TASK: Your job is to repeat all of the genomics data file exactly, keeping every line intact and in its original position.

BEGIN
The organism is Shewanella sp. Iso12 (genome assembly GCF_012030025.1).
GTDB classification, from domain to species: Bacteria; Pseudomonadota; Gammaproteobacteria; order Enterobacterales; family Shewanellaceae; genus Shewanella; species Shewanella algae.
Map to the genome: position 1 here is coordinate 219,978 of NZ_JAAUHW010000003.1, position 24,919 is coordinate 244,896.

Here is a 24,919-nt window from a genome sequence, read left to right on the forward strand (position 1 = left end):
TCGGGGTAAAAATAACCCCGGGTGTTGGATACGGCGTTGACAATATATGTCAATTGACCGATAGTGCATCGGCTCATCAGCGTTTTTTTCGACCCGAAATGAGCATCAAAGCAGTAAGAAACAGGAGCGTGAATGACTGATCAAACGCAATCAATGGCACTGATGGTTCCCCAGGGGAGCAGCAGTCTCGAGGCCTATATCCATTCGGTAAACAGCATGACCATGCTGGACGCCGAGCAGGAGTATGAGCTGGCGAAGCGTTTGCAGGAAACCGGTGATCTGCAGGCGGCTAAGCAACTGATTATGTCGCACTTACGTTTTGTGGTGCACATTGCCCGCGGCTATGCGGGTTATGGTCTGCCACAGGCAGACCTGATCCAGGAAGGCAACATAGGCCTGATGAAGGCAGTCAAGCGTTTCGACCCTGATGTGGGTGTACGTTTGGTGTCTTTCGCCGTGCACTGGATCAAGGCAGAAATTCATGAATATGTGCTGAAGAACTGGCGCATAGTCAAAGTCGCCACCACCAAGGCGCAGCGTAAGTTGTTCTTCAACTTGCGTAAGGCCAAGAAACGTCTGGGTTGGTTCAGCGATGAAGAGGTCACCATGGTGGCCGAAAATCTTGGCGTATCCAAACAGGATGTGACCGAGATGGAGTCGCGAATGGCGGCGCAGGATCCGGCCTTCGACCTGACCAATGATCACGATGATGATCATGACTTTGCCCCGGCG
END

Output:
The organism is Shewanella sp. Iso12 (genome assembly GCF_012030025.1).
GTDB classification, from domain to species: Bacteria; Pseudomonadota; Gammaproteobacteria; order Enterobacterales; family Shewanellaceae; genus Shewanella; species Shewanella algae.
Map to the genome: position 1 here is coordinate 219,978 of NZ_JAAUHW010000003.1, position 24,919 is coordinate 244,896.

Here is a 24,919-nt window from a genome sequence, read left to right on the forward strand (position 1 = left end):
TCGGGGTAAAAATAACCCCGGGTGTTGGATACGGCGTTGACAATATATGTCAATTGACCGATAGTGCATCGGCTCATCAGCGTTTTTTTCGACCCGAAATGAGCATCAAAGCAGTAAGAAACAGGAGCGTGAATGACTGATCAAACGCAATCAATGGCACTGATGGTTCCCCAGGGGAGCAGCAGTCTCGAGGCCTATATCCATTCGGTAAACAGCATGACCATGCTGGACGCCGAGCAGGAGTATGAGCTGGCGAAGCGTTTGCAGGAAACCGGTGATCTGCAGGCGGCTAAGCAACTGATTATGTCGCACTTACGTTTTGTGGTGCACATTGCCCGCGGCTATGCGGGTTATGGTCTGCCACAGGCAGACCTGATCCAGGAAGGCAACATAGGCCTGATGAAGGCAGTCAAGCGTTTCGACCCTGATGTGGGTGTACGTTTGGTGTCTTTCGCCGTGCACTGGATCAAGGCAGAAATTCATGAATATGTGCTGAAGAACTGGCGCATAGTCAAAGTCGCCACCACCAAGGCGCAGCGTAAGTTGTTCTTCAACTTGCGTAAGGCCAAGAAACGTCTGGGTTGGTTCAGCGATGAAGAGGTCACCATGGTGGCCGAAAATCTTGGCGTATCCAAACAGGATGTGACCGAGATGGAGTCGCGAATGGCGGCGCAGGATCCGGCCTTCGACCTGACCAATGATCACGATGATGATCATGACTTTGCCCCGGCG